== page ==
Trees for Bees
Our Man, Land and the Environment Programs appeal to all ages.
While enjoying the great expanses of nature, participants gain an appreciation
We believe that we have an obligation to structure our world to encourage a passion
in the next generation for their environment.
To implement a process that they can engage and contribute.
Plant a tree - Save a bee
Drought, Bushfires, Pesticides and Development all have encroached on these busy little workers habitats.
When we were approached by a bee keeper seeking a sanctuary for his hives '“as his bees were starving”
it bought the scary situation home to us. What if there is no trees and no bees!
Consequently we embarked on this mission - to dedicate our environment to share our passion with others.
What We Do
with a difference!
We purchased this property with 170 acres in 1991 and since then have added many acres till we now have a large slice of wilderness environment.
We cherish the need to conserve the land for future generations and have embarked on this lifelong effort to permanently protect as many acres of wilderness that we can.
“Humanity has not paid heed to the fragility of nature. We need to establish achievable conservation goals. They inspire everyone to care for the planet.” — Gary Lane
What we hope to achieve
To help the future generations have access to open space with wilderness zones as wildlife corridors to enjoy and appreciate nature.
Sir David Attenborough said…The truth is: the natural world is changing. And we are totally dependent on that world. It provides our food, water and air. It is the most precious thing we have and we need to defend it.”
Here's a small sample of our natural treasure we've helped preserve
over the years in the Megalong Valley.
The original pioneers, the Boyd Family’s old shearing shed sat on land that was destined to be divided into 10 separate lots. Hastily we garnered enough funds to secure its purchase. We could not stand the thought of its wonderful patina of life being bulldozed to the ground.
It was home to so many goanna’s and wallabies and they would loose their habitat. Once trees are disturbed they loose their hold on their viability. And they block had already been logged back in the past. Only the remains of weathered stumps stand as sentinels of their demise.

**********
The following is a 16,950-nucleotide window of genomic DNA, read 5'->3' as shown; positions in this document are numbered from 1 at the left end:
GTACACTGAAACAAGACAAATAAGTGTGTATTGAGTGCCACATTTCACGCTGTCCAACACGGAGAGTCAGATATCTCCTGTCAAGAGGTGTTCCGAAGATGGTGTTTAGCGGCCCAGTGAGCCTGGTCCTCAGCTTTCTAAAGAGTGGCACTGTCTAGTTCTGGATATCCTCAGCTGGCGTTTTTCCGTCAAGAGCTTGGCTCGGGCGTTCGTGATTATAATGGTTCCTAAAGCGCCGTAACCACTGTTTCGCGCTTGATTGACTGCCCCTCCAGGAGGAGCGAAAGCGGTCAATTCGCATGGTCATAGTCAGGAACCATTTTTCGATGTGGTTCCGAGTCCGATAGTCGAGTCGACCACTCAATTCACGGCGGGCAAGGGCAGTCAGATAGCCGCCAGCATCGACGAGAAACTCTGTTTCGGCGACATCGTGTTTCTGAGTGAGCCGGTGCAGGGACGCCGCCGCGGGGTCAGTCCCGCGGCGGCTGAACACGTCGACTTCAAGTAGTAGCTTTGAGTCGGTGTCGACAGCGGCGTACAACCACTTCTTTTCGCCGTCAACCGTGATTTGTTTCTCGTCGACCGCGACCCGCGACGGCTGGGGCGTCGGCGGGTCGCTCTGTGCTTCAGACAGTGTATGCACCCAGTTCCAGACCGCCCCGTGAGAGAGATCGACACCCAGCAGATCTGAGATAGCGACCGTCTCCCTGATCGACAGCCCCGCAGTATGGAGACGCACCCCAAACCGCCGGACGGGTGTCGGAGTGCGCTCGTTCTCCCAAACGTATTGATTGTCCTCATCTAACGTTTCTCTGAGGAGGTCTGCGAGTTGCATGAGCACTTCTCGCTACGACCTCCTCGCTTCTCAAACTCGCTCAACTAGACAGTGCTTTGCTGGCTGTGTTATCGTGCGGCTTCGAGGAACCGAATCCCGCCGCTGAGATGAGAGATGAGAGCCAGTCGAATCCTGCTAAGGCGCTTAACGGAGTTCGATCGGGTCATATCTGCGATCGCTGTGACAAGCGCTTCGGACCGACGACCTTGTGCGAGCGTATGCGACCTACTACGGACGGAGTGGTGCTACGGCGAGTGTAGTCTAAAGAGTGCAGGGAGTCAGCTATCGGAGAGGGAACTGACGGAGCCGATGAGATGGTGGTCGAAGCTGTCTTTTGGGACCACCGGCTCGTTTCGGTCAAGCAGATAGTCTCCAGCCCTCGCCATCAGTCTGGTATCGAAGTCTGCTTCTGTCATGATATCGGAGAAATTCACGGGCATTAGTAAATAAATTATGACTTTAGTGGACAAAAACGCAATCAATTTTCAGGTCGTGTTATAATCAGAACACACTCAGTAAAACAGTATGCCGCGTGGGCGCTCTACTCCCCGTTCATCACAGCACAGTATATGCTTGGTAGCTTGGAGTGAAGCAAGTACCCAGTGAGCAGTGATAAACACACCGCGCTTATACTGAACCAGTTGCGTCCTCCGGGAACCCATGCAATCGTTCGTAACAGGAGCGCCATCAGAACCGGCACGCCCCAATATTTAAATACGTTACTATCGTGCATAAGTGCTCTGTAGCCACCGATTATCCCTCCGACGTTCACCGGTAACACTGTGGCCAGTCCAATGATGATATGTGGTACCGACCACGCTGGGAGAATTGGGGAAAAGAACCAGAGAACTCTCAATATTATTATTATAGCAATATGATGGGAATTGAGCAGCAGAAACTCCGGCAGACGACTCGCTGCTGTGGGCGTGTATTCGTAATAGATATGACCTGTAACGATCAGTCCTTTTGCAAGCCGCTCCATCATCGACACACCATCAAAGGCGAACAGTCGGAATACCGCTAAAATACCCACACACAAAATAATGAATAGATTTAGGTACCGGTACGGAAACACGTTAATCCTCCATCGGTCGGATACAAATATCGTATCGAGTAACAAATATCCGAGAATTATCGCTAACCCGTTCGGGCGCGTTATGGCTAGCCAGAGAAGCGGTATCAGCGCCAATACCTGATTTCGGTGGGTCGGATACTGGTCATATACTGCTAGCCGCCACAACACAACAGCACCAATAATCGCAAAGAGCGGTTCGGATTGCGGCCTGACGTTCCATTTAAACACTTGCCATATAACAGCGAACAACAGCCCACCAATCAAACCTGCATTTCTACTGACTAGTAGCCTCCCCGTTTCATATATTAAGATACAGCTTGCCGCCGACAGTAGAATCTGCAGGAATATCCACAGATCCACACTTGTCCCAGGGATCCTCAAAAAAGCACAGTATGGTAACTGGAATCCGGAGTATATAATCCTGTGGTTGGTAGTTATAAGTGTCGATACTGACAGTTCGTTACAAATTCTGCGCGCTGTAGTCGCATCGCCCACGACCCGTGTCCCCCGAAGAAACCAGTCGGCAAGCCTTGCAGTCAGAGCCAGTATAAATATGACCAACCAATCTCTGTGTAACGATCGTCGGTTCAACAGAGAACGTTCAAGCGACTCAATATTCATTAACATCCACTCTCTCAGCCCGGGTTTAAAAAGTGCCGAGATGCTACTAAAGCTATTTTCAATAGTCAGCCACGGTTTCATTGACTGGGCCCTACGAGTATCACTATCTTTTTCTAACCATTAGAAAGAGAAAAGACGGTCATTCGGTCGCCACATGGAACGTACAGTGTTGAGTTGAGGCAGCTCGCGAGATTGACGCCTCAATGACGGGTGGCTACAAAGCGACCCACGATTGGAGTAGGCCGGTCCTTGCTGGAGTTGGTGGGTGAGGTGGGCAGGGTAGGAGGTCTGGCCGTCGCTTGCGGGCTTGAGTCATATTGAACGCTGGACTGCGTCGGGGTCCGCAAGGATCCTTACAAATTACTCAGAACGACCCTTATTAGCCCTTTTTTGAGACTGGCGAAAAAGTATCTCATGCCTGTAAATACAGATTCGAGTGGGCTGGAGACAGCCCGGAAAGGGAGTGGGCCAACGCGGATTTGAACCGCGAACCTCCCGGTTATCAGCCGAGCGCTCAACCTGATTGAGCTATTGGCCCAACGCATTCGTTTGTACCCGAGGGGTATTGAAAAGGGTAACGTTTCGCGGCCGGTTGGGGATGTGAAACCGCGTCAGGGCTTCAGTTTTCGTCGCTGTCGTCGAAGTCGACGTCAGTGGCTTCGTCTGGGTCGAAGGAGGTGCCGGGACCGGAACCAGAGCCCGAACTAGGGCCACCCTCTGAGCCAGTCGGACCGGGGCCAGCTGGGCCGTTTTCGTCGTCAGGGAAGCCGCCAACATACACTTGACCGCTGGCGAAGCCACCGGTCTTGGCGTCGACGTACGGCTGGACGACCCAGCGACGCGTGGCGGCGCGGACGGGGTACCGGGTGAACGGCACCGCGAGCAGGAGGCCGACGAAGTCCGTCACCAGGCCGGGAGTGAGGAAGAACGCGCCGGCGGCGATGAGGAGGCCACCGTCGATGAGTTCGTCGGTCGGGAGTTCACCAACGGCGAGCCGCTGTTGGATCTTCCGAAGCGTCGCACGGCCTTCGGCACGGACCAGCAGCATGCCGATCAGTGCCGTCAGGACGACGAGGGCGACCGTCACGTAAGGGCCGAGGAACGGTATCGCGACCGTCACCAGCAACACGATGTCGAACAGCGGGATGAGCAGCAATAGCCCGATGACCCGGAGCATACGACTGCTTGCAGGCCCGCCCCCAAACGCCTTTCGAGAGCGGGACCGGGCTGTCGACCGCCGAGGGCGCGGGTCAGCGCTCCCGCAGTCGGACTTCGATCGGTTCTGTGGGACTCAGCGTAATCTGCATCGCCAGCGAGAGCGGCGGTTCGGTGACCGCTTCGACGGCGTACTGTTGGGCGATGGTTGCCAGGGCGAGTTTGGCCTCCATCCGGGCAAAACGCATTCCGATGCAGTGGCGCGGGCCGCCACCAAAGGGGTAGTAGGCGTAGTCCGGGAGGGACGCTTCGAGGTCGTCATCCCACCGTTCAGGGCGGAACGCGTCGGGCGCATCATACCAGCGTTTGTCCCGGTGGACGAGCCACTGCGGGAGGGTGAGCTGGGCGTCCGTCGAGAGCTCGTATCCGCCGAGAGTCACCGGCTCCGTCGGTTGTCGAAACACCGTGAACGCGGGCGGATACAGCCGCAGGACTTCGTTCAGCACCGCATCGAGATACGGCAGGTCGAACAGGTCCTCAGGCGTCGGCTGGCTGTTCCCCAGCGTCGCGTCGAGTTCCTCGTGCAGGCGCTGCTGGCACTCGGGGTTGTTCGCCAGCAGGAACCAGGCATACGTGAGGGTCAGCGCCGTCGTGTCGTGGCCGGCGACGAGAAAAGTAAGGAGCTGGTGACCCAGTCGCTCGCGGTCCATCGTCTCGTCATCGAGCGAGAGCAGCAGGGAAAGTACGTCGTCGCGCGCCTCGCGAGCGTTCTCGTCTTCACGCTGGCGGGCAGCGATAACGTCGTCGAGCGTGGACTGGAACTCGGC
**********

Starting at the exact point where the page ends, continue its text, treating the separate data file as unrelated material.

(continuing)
So the block was preserved, as was the old shearing shed. Lives from the past both colonial and indigenous are intact within its precincts. Wildlife is free to wander.
It is now hoped to create a wildlife corridor that facilitates transfer for species to travel from one parcel to another. Wildlife is under threat from encroaching development.
Our aim is to preserve our pastures for the wildlife, for the eagles and hawks., for the wombats, kangaroos and wallabies. Too many feel that the kangaroos eat too much of their precious pasture.
We have not done justice to the environment in this valley. Trees were ringbarked. Possums were slaughtered. Sheep replaced kangaroos. Rabbits were bought in which decimated the land and stripped it bare of vegetation. Foxes have preyed on the quolls, the possums, the bandicoots, and all the tiny marsupials.
Back in late 80’s we had visited a John F Kennedy museum and was inspired. by his words “One Man Can Make a Difference and that Every Man Should Try.”
"Ask not what your country can do for you, but what you can do for your country."
"Every accomplishment starts with the decision to try."
"As we express our gratitude, we must never forget that the highest form of appreciation is not to utter words, but to live by them."
So we embarked on a project of making a difference with the belief that we should do something that doesn't just benefit ourselves. That goal has accelerated the acquition’s we needed to make a real impact.
Thus once we had saved The Shearing Shed block, we set about acquiring the next parcel which was called Shanendoah by its owner - Gordon Boyd. This too was being split up, so once again we managed to finance its purchase to save this great parcel of land from being developed. Unfortunately the next parcels owned by Gordon Boyd was out of our financial grasp, so we had to cease our acquisitions. We still mourn our loss of habitat that encompassed “Kiangatha” - 3500 acres of wilderness fronting the Cox’s River.
The Boyd’s had been residents in the Megalong Valley since the early 1890s., descended from an Irish convict, John Boyd, who had worked for John Grant on Lowther Park in the Kanimbla Valley in the 1830s. The Boyd's settled in Megalong in 1893 and supported themselves with sheep farming, grain and vegetables. Over the years, their properties have slowly been diminishing in acreage.
Help Save Our Environment for Future Generations
To Walk To Explore To Enjoy
Reg office: 993 Megalong Road, Megalong Valley NSW 2785 | (02) 4787-8188 | email@example.com